Neurocysticercosis is a specific form of the infectious parasitic disease cysticercosis which is caused by infection with Taenia solium, a tapeworm found in pigs. Neurocysticercosis occurs when cysts formed by the infection grow within the brain causing neurologic syndromes such as epileptic seizures. It has been called a "hidden epidemic" and "arguably the most common parasitic disease of the human nervous system".
Cysticercosis in the United States, which commonly presents in the form of neurocysticercosis, has been classified as a "neglected tropical disease" which commonly affects the poor and homeless. Neurocysticercosis most commonly involves the cerebral cortex followed by cerebellum. Pituitary is very rarely involved in neurocysticercosis. The cysts may rarely coalesce and form a tree like pattern which is known as racemose neurocysticercosis, which when involving the pituitary may result in multiple pituitary hormone deficiency.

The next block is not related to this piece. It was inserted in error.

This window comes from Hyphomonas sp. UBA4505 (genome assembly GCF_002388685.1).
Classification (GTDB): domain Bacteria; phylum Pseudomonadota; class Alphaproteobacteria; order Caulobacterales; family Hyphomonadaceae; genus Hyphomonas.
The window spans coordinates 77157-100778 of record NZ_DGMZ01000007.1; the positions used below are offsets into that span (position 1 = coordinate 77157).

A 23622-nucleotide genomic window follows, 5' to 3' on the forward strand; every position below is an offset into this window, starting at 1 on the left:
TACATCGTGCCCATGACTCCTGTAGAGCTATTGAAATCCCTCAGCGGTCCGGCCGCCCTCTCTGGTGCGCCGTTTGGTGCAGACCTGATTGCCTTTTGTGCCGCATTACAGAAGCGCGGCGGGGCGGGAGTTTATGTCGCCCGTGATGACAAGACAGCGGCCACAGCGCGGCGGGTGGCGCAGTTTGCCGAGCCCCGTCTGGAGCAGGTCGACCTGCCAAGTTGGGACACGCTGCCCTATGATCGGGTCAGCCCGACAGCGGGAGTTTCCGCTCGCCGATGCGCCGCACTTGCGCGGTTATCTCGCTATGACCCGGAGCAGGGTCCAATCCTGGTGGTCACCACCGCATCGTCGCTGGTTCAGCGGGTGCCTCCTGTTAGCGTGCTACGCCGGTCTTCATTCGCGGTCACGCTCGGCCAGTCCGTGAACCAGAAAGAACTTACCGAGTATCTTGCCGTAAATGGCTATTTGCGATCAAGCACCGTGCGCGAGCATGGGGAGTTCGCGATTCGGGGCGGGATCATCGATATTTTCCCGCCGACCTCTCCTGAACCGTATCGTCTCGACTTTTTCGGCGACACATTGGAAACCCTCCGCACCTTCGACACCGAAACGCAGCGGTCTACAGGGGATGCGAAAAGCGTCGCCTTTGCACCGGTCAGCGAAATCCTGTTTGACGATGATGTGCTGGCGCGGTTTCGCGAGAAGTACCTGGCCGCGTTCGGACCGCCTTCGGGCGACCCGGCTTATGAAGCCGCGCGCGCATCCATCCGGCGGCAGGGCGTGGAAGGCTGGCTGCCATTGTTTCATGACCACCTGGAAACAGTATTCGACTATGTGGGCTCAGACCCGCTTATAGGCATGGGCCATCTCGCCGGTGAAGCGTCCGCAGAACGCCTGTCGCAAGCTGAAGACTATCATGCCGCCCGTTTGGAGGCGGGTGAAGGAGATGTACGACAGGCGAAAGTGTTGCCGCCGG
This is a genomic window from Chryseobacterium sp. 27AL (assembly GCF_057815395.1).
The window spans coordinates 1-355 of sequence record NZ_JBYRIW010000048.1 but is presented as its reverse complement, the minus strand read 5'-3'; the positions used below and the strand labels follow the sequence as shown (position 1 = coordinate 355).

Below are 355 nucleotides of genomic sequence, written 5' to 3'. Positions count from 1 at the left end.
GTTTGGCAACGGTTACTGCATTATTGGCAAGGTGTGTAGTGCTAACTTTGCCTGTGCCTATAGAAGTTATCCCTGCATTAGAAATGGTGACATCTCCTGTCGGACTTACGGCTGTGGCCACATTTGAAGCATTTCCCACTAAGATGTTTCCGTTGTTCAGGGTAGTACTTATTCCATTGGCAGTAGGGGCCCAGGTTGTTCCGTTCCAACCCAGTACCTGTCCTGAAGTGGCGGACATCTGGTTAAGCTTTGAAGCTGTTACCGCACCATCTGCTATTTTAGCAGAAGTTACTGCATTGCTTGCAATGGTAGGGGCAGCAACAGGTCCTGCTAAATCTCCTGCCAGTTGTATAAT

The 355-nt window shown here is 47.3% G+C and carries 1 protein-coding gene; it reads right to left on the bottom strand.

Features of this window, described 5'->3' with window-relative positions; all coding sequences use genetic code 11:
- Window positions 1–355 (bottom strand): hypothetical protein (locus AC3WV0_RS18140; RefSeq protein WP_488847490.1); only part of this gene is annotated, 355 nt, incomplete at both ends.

- Zimmer, Carl (2012-05-15). "Hidden Epidemic: Tapeworms Living Inside People's Brains". Discover Magazine.
- White, A. C. (1997). "Neurocysticercosis: A Major Cause of Neurological Disease Worldwide". Clinical Infectious Diseases 24 (2): 101–13; quiz 114–5. doi:10.1093/clinids/24.2.101. PMID 9114131.
- Hotez, Peter J. (2014). "Neglected Parasitic Infections and Poverty in the United States". PLoS Neglected Tropical Diseases 8 (9): e3012. doi:10.1371/journal.pntd.0003012. PMC 4154650. PMID 25188455.
- Dutta, Deep; Kumar, Manoj; Ghosh, Sujoy; Mukhopadhyay, Satinath; Chowdhury, Subhankar (2013). "Pituitary hormone deficiency due to racemose neurocysticercosis". The Lancet Diabetes & Endocrinology 1 (2): e13. doi:10.1016/S2213-8587(13)70026-3. PMID 24622323.